The network of proteins involved in mediating cancer cell migration and invasion associated with cigarette smoke exposure is illustrated. α7nAChR indicates α7 nicotinic acetylcholine receptor; ROS, reactive oxygen species; MTA-1, metastasis tumor antigen 1; JAK2, Janus kinase 2; Stat3, signal transducer and activator of transcription 3; Na,K-ATPase, Na pump α subunit; MUC4, mucin 4.

Exposure of A549 cells to CS impaired the function of Na,K-ATPase, an ATP-dependent pump used to maintain the sodium gradient across membranes.[43] Specifically, CS induced ROS production, which reduced Na,K-ATPase pump activity and reduced NaK-α1 levels at the cell surface.[43] The effect of CS-induced decrease in Na,K-ATPase activity on cancer progression needs to be further investigated; however, it is postulated that loss of Na,K-ATPase activity disrupts tight junctions, alters cell polarity, and may be involved in early EMT events.[43] Further examination of the effect of CS on the expression of claudin, a central protein component of tight junctions, in lung carcinoma cell lines demonstrated an early CSE-induced increase in the expression of several claudins followed by a subsequent decrease in mRNA levels.[44] These CS-induced changes in claudin expression may be important in lung cancer biology, because tight junction dysfunction and claudin alterations can cause decreased cell adhesion, loss of differentiation, uncontrolled cell proliferation, loss of cohesion, and invasiveness, all of which contribute to cancer progression and EMT.[44] Aqueous CSE also induced time-dependent and dose-dependent expression of MUC4 mucin in well differentiated pancreatic cancer cell lines.[45] In vivo studies demonstrated that WS exposure of orthotopic pancreatic cancer xenografts increased pancreatic tumor weight and significantly increased the occurrence of metastasis in the liver, stomach, spleen, kidney, peritoneal wall, and mesenteric lymph nodes of nude mice.[45] Furthermore, that study also indicated that CS exposure was correlated with an up-regulation of MUC4 and α7nAChR and increased the phosphorylation of STAT3 (Y705) in primary tumor xenografts.[45] These observations suggest that CS increases MUC4 mucin production in pancreatic cancer through activation of the α7nAChR/Janus kinase 2 (JAK2)/STAT3 signaling cascade, thereby promoting metastasis.[45] These data suggest that CS increases migration and invasion, leading to increased metastasis.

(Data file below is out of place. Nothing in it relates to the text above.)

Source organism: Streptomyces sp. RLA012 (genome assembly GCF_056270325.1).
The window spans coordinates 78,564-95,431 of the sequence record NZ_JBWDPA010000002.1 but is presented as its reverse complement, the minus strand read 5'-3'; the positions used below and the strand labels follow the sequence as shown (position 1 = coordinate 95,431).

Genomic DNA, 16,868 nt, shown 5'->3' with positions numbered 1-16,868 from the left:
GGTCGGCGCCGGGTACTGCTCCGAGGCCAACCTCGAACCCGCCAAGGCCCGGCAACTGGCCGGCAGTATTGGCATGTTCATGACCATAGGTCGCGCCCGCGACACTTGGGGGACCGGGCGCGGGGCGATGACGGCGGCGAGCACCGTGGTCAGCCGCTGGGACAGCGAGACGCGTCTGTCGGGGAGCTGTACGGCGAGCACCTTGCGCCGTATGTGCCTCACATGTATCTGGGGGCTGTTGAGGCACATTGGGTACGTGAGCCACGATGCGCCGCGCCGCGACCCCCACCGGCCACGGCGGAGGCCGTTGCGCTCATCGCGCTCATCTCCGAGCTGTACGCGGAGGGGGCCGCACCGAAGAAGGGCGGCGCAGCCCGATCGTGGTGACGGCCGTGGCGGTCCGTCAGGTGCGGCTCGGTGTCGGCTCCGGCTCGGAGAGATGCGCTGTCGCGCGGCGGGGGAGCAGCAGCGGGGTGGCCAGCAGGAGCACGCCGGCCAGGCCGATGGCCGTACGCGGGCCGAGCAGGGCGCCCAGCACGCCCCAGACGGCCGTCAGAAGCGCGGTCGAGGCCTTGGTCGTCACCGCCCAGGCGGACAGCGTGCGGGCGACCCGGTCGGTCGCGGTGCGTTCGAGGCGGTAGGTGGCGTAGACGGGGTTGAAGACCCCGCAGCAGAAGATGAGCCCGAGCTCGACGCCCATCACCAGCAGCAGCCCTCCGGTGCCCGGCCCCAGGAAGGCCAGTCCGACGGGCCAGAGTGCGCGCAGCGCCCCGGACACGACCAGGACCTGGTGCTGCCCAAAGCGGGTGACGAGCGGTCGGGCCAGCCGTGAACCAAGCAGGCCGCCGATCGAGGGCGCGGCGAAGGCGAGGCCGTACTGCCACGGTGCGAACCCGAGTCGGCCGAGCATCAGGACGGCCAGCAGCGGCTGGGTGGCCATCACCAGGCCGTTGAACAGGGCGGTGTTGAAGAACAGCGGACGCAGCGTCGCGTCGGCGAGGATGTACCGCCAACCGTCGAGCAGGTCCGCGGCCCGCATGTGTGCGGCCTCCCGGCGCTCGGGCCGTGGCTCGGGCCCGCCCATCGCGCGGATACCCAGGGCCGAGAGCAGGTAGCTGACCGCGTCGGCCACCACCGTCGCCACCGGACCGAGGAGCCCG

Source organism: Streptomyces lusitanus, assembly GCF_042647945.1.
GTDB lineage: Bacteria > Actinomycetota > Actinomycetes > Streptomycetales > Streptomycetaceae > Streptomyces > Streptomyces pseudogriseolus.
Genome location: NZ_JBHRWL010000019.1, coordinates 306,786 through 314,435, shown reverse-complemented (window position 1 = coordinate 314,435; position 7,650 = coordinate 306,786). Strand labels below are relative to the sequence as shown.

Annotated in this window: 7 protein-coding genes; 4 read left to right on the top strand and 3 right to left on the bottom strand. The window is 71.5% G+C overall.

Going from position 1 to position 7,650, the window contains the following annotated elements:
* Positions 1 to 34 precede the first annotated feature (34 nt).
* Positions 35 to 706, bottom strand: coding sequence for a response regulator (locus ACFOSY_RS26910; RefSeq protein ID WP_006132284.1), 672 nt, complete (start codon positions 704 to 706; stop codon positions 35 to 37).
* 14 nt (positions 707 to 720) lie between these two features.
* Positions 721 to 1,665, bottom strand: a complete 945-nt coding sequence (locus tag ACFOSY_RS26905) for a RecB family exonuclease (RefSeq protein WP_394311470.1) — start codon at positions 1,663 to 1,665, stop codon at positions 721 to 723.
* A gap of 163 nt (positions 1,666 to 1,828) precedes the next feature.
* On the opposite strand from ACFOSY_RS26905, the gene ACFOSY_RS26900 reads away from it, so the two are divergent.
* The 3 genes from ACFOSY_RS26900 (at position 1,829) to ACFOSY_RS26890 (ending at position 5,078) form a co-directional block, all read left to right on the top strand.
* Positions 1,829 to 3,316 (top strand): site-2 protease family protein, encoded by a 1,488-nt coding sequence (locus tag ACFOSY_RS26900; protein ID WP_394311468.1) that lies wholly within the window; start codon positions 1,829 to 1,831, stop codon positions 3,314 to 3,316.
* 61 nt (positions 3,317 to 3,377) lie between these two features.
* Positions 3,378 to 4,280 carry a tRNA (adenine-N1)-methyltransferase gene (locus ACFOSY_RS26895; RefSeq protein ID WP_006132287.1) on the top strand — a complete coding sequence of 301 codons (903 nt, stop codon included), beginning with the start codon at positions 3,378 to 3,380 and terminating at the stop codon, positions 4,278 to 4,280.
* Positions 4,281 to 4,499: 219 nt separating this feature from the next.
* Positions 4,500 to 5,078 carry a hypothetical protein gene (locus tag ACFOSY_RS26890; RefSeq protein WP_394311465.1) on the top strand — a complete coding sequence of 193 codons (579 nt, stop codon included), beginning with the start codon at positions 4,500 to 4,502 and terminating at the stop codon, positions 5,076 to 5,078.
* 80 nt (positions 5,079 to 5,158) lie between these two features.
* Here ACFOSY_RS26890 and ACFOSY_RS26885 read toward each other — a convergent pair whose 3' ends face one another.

Immune Modulation